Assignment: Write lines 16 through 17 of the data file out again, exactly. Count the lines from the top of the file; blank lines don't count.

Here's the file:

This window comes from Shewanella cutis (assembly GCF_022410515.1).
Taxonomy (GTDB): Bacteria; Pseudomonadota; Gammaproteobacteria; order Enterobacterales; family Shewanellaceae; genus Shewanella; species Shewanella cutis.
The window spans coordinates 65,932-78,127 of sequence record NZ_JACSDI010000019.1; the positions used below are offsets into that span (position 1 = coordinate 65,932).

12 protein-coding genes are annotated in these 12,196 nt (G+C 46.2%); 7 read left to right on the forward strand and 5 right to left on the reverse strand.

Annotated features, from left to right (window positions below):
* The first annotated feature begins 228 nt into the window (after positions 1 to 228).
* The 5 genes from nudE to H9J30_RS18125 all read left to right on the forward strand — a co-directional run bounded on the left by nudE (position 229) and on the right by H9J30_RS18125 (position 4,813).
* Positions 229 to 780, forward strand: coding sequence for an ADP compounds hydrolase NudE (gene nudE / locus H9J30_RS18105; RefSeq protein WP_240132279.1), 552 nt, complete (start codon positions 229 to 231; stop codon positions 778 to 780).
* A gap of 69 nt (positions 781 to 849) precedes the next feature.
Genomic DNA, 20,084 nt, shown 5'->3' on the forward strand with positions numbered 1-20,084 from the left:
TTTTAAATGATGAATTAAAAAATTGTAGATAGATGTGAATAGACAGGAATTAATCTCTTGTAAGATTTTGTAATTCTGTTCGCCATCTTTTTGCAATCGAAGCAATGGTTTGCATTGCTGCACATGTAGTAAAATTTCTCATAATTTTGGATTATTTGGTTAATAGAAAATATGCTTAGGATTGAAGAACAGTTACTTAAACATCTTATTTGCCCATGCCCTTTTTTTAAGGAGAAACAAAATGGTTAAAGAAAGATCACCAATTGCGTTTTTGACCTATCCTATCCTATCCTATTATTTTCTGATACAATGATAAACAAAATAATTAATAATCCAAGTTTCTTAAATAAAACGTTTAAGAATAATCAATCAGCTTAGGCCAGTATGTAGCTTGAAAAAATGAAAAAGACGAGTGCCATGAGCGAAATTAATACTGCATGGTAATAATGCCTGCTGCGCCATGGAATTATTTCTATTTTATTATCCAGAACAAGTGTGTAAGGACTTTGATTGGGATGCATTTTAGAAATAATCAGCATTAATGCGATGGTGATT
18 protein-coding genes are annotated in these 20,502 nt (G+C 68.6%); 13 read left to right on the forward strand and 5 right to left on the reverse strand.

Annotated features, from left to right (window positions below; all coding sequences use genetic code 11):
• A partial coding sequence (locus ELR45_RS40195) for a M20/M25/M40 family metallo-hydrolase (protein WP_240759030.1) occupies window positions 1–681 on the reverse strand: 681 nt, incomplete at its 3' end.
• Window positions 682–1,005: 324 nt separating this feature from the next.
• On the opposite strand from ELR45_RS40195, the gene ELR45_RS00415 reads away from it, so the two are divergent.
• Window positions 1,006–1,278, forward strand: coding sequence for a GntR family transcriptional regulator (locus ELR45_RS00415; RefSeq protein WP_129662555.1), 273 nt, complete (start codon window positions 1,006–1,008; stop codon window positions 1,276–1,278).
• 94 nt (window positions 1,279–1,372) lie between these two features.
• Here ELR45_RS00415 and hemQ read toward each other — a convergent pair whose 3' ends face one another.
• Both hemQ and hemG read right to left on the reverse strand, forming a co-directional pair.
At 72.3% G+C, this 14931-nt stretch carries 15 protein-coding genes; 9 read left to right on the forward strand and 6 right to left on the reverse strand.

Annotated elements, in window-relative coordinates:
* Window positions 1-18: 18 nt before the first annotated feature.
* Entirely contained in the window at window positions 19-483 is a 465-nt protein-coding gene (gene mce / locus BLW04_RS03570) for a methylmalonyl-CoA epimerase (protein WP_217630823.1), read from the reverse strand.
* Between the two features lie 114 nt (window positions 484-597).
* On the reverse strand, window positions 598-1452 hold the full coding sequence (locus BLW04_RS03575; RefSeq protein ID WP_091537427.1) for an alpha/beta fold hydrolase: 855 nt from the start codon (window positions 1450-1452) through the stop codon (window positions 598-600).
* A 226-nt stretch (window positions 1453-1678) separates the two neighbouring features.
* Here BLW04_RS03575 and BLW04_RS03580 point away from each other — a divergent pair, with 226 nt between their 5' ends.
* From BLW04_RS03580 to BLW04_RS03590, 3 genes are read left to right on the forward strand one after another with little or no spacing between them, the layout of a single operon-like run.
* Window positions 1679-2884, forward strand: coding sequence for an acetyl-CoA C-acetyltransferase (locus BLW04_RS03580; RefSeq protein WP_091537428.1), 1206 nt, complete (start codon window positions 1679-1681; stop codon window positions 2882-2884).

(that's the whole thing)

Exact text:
• On the opposite strand from ELR45_RS40195, the gene ELR45_RS00415 reads away from it, so the two are divergent.
• Window positions 1,006–1,278, forward strand: coding sequence for a GntR family transcriptional regulator (locus ELR45_RS00415; RefSeq protein WP_129662555.1), 273 nt, complete (start codon window positions 1,006–1,008; stop codon window positions 1,276–1,278).